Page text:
Villaggio becomes an instant favorite
New Hampshire Union Leader | March 28. 2012 10:50AM
If you haven't, we're here to tell you that Villaggio is the real deal.
Our Gourmet: Settle in to Villaggio's comfy confines and let the rich aromas of garlic, wine, cheese, olive oil, bread, sauce and seafood combine to infuse your senses. Notice the double-cloth table settings, the intimate setting of only 15 tables, the sparkle of glass and silverware, low lighting and subtle candlesconce trim. Then take a quick peek at the meals on fellow diners' plates, and send a signal to your taste buds that this is gonna be good. 9/10
The Dining Companion: We arrived a little early for a recent Saturday night dinner reservation and were treated to half an hour in Villaggio's well-appointed, intimate cocktail lounge. We were greeted by a super friendly hostess, waitstaff and bartender.
An early glass of vino selected from a small-butsmart wine list set the mood, and as we perused the menu we noticed our lounge companions had dinner in full swing. Their meals looked superbly delicious, a fast and promising introduction to our new favorite Italian restaurant in the Queen City — in a most unlikely location: a former KFC. 9/10
OG: If you decide quickly what to eat at Villaggio (Italian for village) you have not read the menu closely. But then, if you read the menu closely, you may never decide, because each dish sounds better than the previous one. So take your time. Have a glass of wine, and start with an authentic Italian appetizer while you re-read the menu. Then make your best choice among seafood, veal, chicken, steak, homemade pasta dishes, warm and cold antipasti, soup and salads. Nearly every dinner entree is under $20, and most are right around $15. On the lunch menu, which offers “classic Italian recipes” until 3 p.m. daily, every entree is under $10 except one, and all come with soup or salad and homemade bread.
There is no pizza, and OG thinks that is a splendid idea. 10/10
TDC: Oh my gosh! If reading a menu can make you gain weight, Villaggio will sink you. From the menu: Malanzana Rollatini ($7.95, an appetizer), pan-fried eggplant stuffed with four cheeses, Italian herbs and topped with marinara; appetizer Capesanta alla Griglia ($10.95), grilled marinated scallops served over sauteed spinach; three fine sounding Italian soups (all $3.95), plus a same-price Greek-style egglemon soup with chicken, rice and carrots; pasta dinners with homemade angel hair or fettuccine ($13.95) with your choice of one of seven mouthwatering sauces; all kinds of parmigiana; manicotti; gnocchi; pork tenderloin; 12- or 24-ounce ribeye steaks; and seven specialty seafood dinners with seemingly endless combinations of fish and sauces and accompaniments. Like I said, OMG! 9/10
OG: We knew we'd be here for awhile, and we knew we'd be full afterward, so we shared what I thought would be a standard plate of cold Italian antipasto. Wrong. It was superb. Delectably prepared and thoughtfully presented, with bread and herb-infused olive oil, of course, the Antipasto Italiano ($10.95 for two; $13.95 for four) was easily the best I have ever had at a Manchester area Italian restaurant. Prosciutto di parma, salami sopressata, asiago and provolone cheese, homemade mozzarella, grilled and marinated eggplant and homemade stuffed mozzarella. There was just enough for two.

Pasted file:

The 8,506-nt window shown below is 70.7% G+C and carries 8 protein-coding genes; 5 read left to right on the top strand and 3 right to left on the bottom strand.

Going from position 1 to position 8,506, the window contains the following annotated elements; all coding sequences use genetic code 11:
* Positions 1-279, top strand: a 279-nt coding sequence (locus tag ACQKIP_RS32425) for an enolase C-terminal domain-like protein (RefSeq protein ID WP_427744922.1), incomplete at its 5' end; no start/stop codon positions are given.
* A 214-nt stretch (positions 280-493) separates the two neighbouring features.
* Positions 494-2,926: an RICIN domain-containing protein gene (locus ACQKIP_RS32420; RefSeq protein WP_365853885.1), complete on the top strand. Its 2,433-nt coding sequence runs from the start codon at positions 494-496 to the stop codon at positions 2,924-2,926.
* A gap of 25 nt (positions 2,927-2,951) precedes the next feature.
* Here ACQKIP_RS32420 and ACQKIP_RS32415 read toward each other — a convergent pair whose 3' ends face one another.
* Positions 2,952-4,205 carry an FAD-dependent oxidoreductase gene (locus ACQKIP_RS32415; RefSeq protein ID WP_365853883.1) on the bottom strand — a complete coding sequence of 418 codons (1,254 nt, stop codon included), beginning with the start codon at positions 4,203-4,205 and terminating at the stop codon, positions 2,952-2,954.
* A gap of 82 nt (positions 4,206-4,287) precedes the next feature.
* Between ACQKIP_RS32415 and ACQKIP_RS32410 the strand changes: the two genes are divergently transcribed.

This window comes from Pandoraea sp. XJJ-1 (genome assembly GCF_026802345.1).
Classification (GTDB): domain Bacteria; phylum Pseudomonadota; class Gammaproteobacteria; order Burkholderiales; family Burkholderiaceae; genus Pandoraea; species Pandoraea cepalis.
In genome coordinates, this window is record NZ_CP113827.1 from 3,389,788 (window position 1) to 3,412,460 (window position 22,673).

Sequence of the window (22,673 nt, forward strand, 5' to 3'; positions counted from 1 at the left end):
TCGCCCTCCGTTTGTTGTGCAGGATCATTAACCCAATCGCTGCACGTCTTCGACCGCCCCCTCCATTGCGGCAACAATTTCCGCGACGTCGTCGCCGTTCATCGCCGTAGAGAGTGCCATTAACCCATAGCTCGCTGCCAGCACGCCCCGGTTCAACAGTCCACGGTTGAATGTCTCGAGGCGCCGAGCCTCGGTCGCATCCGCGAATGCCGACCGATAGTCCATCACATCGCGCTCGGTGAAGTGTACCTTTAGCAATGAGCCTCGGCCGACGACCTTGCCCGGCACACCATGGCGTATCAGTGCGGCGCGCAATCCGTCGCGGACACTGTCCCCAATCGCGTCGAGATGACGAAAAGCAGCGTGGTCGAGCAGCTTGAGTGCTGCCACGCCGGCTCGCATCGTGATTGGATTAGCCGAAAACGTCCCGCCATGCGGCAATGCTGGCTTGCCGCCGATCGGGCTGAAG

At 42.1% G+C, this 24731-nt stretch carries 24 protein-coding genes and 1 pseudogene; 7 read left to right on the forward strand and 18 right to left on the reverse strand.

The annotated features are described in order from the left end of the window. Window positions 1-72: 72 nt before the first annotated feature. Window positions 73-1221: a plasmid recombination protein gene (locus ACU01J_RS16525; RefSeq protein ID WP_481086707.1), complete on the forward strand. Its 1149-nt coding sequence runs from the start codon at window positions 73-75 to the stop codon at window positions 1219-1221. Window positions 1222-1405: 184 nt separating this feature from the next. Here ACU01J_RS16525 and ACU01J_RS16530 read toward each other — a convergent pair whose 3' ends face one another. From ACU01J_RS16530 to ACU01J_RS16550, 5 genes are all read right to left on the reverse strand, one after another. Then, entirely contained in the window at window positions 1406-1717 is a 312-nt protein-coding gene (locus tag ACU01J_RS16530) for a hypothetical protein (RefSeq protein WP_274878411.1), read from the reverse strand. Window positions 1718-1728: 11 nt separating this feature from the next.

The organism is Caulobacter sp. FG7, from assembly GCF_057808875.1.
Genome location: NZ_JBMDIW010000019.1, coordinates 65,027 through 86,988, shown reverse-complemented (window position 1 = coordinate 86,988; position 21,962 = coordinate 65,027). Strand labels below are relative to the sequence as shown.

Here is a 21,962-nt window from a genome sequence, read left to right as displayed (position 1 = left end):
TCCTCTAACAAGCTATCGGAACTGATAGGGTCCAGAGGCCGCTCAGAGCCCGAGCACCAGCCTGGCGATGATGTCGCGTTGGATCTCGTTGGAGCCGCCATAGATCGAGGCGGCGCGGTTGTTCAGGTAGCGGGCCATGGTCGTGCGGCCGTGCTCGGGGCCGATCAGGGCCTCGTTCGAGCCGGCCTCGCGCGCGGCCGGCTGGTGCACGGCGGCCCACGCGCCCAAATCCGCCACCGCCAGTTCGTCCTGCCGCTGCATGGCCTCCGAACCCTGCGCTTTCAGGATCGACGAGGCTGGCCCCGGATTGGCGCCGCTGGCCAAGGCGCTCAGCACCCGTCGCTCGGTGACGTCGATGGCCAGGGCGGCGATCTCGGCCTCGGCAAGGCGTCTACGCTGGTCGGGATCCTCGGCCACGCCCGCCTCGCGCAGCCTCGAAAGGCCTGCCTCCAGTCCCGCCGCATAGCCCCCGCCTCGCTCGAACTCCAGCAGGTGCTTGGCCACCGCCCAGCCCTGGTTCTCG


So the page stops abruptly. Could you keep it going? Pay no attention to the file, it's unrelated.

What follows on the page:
The only items missing were pepperoncini and an olive or two, but who cares when there is such delicately rolled meat, expertly sliced triangular wedges of cheese, flat rolled stuffed mozzarella, a small heap of super-thin marinated eggplant .... I could go on. All of it delicious! 18/20
OG: Choosing from Villaggio's menu is like winning a spectacular football game — whoever has the ball last is going to win. So when it was ordering time my last affection from the printed menu became my dinner: Linguine ai Frutti di Mare ($23.95), a hearty plate of seafood, surrounding a hefty helping of steaming hot linguine sauteed in garlic, white wine and marinara. Next time I might ask the kitchen to skip the marinara, but the mussels go so well with marinara, and the calamari, too ... but the clams, scallops, shrimp and half-lobster tail would be fine without the red sauce ... but it was delicious with it, too. See what I mean? 8/10
TDC: Ravioli all Aragosta ($17.95) is a simple dish but, oh, so rich and delicious! Homemade ravioli filled with lobster meat and cheeses, topped with sundried tomato cream sauce and a half-lobster tail. Plenty of sauce to cover a filling meal of three large ravioli and a good-sized, in-theshell lobster tail, lightly sprinkled with parmesan cheese and Italian herbs. I shared a bite with OG — just one, and reluctantly.
Boston's North End has nothing on Villaggio. 9/10
All the Rest; 18/20
OG: Did we mention the specials? No. The veal or chicken dishes? Hardly. The soups? Yes, but not the Minestrone, Pasta e Fagioli or Italian Wedding Soup. The Bruschetta? No (OK, it's in the same hemisphere as pizza).
The Cannolis, Tiramisu, Baklava, homemade sausages, Greek salad, caesar salad or spinach salad? No. There is not enough space on this page. Go to the North End (Manchester's) and “discover” Villaggio on your own. And tell them we sent you. 9/10
TDC: Our hostess and server were about the friendliest we've yet encountered on a review excursion. Our hostess charmingly described all of her favorite dishes from the lunch and dinner menus, and had we not been otherwise enthralled we probably would have tried one. Next time. Or the time after that, perhaps. Life is too short not to partake of simple, but significant pleasures. Villaggio is one of those pleasures, and we're lucky to have it right here in the Queen City. A very good value, too. Our bill came to under $60, excluding wine and gratuity. All in all, Villaggio puts a delightful new spin on the rollicking phrase, “Everybody Mangia!” 9/10